Expect Them to Use It
Some parents want to ban social media use outright. Given what we know about these platforms, this desire certainly comes from a place of good intentions.
But in reality, the prohibition method rarely works. Forbidden fruit becomes that much more delicious. And it's extremely easy for children to sneak behind their parents' backs and make an account. But if a problem occurs, they will be much less likely to talk about it. They won't want to get into trouble.
Instead, it's better to embrace the mindset that children will be drawn to social media. Then, ideally, you can help them foster a healthy relationship with it.
Model Healthy Social Media Use
If you expect your child to use social media appropriately, you can't be glued to your phone 24/7 yourself. If you're always online, why should they have different rules?
Instead, model appropriate phone use. Consider establishing technology-free zones and times. Feel free to acknowledge your own occasional struggles with social media- this shows that you're human and that you aren't immune to its tantalizing effects either.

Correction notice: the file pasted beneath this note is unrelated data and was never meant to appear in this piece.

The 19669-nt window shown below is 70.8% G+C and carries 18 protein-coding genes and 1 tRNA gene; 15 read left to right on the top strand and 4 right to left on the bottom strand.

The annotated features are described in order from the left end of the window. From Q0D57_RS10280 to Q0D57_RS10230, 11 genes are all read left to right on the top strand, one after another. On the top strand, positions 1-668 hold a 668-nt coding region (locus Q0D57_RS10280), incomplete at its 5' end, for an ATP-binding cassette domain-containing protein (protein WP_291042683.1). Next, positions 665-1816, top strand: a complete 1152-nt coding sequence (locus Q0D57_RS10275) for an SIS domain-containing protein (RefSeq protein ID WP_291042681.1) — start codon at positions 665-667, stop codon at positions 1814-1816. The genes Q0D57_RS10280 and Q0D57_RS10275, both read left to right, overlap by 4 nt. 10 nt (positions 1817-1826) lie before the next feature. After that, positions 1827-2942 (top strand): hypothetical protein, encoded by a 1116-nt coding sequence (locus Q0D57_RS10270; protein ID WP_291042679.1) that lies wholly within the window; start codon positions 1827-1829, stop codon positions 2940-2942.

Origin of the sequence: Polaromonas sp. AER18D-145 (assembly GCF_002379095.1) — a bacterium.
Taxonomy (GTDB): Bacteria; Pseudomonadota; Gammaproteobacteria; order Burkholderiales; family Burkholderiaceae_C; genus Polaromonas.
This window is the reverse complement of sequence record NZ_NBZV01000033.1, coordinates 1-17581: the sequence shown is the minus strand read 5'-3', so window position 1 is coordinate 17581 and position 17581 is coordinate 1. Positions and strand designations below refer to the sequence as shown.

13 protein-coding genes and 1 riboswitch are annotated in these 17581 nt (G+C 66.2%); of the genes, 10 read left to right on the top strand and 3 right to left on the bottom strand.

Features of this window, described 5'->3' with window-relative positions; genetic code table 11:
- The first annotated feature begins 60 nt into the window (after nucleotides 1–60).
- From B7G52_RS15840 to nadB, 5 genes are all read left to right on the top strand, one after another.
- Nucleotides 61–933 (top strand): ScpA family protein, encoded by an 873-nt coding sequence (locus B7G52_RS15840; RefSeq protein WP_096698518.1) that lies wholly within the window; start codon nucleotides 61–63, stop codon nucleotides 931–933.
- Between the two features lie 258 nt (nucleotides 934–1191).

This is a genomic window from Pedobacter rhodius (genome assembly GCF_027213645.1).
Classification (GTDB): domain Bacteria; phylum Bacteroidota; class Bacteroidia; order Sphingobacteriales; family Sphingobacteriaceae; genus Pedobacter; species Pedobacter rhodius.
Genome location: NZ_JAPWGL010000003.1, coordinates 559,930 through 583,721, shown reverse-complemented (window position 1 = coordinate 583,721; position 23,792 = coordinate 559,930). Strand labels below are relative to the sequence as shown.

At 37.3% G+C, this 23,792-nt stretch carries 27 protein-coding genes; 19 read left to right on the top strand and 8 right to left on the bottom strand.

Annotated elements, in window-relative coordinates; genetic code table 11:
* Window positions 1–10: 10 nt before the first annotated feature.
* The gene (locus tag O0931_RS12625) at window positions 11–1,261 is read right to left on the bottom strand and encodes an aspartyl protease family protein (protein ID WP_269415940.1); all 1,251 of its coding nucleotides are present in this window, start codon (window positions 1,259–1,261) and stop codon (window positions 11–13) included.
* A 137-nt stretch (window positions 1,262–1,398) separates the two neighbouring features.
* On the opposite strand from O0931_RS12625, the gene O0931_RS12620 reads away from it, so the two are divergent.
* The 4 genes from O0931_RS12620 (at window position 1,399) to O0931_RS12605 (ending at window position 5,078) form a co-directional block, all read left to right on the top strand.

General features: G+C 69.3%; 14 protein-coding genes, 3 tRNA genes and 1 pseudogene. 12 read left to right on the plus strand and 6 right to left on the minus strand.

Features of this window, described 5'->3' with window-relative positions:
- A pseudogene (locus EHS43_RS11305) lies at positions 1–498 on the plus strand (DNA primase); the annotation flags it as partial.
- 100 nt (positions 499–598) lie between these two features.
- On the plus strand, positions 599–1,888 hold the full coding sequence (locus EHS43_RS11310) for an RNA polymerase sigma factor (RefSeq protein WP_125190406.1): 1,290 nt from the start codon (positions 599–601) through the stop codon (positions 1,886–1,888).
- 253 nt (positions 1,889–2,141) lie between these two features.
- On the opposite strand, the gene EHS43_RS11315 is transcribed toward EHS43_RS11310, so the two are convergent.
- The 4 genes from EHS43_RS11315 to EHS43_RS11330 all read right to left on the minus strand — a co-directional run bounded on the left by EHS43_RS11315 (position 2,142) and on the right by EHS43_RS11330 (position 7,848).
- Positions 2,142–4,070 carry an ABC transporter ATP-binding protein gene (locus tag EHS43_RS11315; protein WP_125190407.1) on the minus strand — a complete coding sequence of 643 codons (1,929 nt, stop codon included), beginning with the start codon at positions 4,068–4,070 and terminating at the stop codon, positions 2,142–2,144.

Start Having Discussions Early
Like with most sensitive topics, it's important to begin talking about social media use before it potentially becomes a problem. During elementary school, for instance, it may be helpful to start talking about responsible phone use, safety online, and how social media works.
Children, of course, may not understand the full impact of their online habits. Furthermore, parents need to continue reinforcing the notion that "the Internet is forever." Keep talking to them about what content is (and isn't) appropriate to share.
Make sure that you continue reviewing your boundaries with your child. At any given time, they should know your expectations. Moreover, they should also know what will happen if they don't follow them.
Consider Parental Monitoring
If you're concerned about your child's social media habits, you may feel tempted to grab their phone whenever you feel like it. However, doing so can feel like a significant violation of privacy, and it often encourages children to get even sneakier.
Instead, consider installing tracking and monitoring software on your child's phone. Some apps set screen time limits, allow remote control access, and permit parents to see everything their child does online.
Such monitoring should be age-appropriate and based on your child's maturity and development. For example, how much freedom you give an eight-year-old will be different than what you grant a sixteen-year-old.
Whether you like it or not, social media is likely here to stay. But that doesn't mean your child is doomed. Instead, aim to cultivate healthy online habits within your home.
If you're concerned about your child's mental health, healthy boundaries and open dialogue might not be enough. At The Resurface Group, we help families connect and grow together. We will prioritize your child's well-being at the highest level. Contact us today to learn more.